Could 'finish in four years' emphasis harm higher education?
- Missouri higher education officials have debuted a new program to encourage four-year degree completion at state institutions: the '15 to Finish' initiative which encourages students to take 15 credit hours per semester to reduce costs and expedite graduation.
- Some observers say it is difficult for learners with outside obligations, like work, to successfully complete 15 credit hours per semester, and could negate the benefits tied to the initiative, such as cost reduction and financial incentives for students on pace to complete in four years.
- Officials say the program will work with students on an individual basis to assess completion strategies and goals.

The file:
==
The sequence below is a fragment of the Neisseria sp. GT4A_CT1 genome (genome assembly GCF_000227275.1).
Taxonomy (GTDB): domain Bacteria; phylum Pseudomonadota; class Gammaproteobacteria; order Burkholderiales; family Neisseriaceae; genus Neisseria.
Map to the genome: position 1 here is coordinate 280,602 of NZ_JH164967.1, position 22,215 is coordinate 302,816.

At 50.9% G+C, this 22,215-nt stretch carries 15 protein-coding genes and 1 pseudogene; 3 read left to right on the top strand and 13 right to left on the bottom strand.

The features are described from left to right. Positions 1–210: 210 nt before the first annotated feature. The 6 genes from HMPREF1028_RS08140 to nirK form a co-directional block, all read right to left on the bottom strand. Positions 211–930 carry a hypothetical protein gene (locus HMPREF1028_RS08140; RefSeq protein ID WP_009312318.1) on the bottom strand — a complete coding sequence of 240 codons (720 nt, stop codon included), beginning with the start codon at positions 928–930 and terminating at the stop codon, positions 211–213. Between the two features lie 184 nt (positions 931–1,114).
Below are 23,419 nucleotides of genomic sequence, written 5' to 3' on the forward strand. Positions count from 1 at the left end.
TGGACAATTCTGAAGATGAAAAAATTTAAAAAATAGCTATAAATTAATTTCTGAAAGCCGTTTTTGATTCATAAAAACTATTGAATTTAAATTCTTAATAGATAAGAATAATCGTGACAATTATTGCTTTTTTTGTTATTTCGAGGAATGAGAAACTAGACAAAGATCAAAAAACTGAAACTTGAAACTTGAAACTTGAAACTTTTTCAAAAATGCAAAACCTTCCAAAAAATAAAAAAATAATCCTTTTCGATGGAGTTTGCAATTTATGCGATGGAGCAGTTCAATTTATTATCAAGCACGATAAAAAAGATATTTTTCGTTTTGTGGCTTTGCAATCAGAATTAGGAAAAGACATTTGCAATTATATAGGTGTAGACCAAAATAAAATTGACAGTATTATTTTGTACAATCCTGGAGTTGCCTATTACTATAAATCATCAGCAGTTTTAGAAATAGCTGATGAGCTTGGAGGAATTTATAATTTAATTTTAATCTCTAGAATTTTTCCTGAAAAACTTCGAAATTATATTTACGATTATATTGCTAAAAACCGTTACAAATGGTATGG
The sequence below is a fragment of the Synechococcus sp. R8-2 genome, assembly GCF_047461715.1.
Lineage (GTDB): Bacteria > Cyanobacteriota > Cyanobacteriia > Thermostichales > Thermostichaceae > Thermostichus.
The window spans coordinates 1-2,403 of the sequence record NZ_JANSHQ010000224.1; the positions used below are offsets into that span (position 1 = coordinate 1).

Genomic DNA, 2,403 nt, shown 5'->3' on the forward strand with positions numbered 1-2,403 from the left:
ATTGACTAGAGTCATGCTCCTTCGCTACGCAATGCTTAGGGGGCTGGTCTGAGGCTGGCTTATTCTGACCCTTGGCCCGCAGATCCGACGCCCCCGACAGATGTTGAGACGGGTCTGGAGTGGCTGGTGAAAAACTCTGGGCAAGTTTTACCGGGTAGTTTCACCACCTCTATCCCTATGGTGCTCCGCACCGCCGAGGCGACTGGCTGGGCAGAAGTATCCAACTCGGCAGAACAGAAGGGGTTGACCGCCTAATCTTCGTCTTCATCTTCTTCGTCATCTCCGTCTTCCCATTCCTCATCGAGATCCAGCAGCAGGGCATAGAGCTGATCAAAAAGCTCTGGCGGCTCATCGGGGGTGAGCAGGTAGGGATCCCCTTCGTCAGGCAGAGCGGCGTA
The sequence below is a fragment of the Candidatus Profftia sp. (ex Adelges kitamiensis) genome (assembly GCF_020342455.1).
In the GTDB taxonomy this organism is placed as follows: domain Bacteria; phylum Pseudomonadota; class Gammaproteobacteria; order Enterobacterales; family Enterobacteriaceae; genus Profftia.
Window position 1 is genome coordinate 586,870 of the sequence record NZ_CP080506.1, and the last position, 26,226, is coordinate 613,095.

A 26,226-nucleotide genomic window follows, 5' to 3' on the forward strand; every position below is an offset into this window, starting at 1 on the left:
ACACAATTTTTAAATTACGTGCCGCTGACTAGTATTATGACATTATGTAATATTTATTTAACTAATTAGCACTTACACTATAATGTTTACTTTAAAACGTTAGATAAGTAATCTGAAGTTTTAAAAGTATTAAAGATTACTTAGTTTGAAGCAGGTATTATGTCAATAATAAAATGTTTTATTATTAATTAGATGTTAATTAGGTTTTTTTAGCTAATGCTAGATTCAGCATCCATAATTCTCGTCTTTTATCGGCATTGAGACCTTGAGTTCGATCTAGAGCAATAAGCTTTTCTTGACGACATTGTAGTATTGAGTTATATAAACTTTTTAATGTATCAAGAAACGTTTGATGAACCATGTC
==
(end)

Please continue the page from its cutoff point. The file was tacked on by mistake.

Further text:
There is an internal struggle between colleges making sure that graduates are not being passed through to graduation and the notion that many learners have financial or academic capacity to handle a 15-hour course load. While it is the traditional path to completion in four years, it does not account for new models of learning such as competency-based education or experiential credits, many of which require longer completion times for adult and continuing learners.
Additionally, state budget cuts may make offering certain courses every semester a challenge for many students, some of whom are derailed not by cost or competency, but simply the fact that a professor may not be available for a class that is a core requirement. Legislators and school executives should work together to determine how summer offerings, mini-semesters and online learning may be used to supplement completion efforts, in addition to usual full-time status assessment in preparing students for the workforce.
- St. Louis Post-Dispatch Missouri pushes initiative for students to take more classes and graduate quicker